Thanks almost single handedly to JohnCarmack and his support of OpenGL, a number of commercial games come out natively for Unix.
- Anything ID makes (including Quake 1/2/3, Doom 1/2)
- Unreal Tournament and Unreal Tournament 2003
- NeverWinter Nights
There was a company called Loki that ported many games to Linux. Unfortunately they've gone out of business, so you can't buy their games from them any more. They were responsible for the UT port, as well as Civilization: Call to Power, Myth II: Soulblighter, Railroad Tycoon II, Eric's Ultimate Solitaire, Heretic II, Heroes III, Heavy Gear II, SimCity 3000, Soldier of Fortune, Sid Meier's Alpha Centauri, Descent3, MindRover, Kohan: Immortal Sovereigns, Tribes 2, Rune, Heavy Metal: F.A.K.K.2 and Postal Plus.
There's also a company called TransGaming who are working on a version of Wine called Cedega, especially for gaming, which runs a whole heap of cool new games:
- Warcraft III
- Grand Theft Auto 3
- Civilization III (Season for 3's, isn't it?)
- Black and White
- The Sims
- Jedi Knight II and other Quake 3 engine games
- Half-life/Counter-strike (I got this to run, but it stops being 3D accelerated beyond 800x600 for some reason --GianPerrone)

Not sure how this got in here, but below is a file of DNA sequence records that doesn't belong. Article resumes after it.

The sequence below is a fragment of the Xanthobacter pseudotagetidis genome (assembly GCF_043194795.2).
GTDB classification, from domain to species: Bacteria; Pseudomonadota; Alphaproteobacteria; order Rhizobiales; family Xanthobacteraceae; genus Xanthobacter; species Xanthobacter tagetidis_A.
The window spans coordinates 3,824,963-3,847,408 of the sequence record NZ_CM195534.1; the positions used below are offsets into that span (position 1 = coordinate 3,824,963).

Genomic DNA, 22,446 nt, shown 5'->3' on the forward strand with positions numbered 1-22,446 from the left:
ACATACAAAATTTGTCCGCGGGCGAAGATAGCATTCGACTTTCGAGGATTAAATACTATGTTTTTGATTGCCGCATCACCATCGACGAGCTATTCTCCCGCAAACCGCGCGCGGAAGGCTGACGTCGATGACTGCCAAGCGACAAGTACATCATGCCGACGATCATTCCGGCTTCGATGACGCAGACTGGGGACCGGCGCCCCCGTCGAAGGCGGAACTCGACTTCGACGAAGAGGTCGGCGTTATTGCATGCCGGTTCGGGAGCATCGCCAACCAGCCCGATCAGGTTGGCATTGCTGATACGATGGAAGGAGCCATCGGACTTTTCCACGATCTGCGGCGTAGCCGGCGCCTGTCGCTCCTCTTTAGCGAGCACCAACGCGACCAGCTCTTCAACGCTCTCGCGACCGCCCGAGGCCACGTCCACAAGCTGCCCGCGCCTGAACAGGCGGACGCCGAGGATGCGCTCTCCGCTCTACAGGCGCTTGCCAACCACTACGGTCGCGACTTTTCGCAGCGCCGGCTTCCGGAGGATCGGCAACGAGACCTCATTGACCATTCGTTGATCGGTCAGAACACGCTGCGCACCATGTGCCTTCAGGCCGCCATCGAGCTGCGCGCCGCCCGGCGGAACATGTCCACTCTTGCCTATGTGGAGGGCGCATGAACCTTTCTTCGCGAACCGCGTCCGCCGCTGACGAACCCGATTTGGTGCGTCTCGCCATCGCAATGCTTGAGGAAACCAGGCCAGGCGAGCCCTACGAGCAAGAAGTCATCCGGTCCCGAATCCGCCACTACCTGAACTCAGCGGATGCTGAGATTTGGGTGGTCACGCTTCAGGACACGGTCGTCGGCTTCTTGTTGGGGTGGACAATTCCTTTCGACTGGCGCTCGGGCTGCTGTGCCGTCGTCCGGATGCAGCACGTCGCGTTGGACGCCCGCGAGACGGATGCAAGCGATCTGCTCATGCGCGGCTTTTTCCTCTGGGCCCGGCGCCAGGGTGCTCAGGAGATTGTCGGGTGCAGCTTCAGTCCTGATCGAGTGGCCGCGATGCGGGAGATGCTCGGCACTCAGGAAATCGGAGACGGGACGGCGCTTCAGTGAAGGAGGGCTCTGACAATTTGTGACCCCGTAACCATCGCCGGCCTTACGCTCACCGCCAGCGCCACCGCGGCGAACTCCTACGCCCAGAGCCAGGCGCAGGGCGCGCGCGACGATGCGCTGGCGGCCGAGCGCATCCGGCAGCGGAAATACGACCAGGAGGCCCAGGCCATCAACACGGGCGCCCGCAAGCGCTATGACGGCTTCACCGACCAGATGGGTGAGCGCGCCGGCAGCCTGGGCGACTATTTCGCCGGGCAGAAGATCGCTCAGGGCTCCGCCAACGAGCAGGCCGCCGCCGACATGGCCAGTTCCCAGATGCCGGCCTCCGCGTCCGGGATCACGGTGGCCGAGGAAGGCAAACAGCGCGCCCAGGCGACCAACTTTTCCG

You can download the source code for Cedega under the AFPL, but to download binaries from them you have to subscribe. Subscribing gives you the benefit of supporting them and a say in what games they work on supporting next, so it's highly recommended.
Servers for any commercial game worth their salt come out for Linux.
There are a number of cool GPL/free games for Linux:
- TuxRacer (which has a non-GPL windows versions as well)
- BzFlag - a multi-player tank game
- FreeCiv (originally a clone of Civilization)
- XBill! (This is a good game if you want to get OOS)
- VegaStrike - a space craft fighter/trading game a. la. Elite, Frontier, etc. Still in heavy development but playable.
- Neverball - tilt the floor to roll the ball through the obstacle course before time runs out.
Have a look at SDL.
Go out and buy a console. Computers are for business. :)
Do you have a user who is complaining about high pings when you're browsing the Web or downloading on the same connection?
- ifconfig(8) offers the following advice
- txqueuelen length
- Set the length of the transmit queue of the device. It is useful to set this to small values for slower devices with a high latency (modem links, ISDN) to prevent fast bulk transfers from disturbing interactive traffic like telnet too much.
So ifconfig eth0 txqueuelen 0 will make your interactive traffic (read: Quake, Doom3) much more bearable for your pet gamer.
LinuxAndGames (should probably merge this page and that one)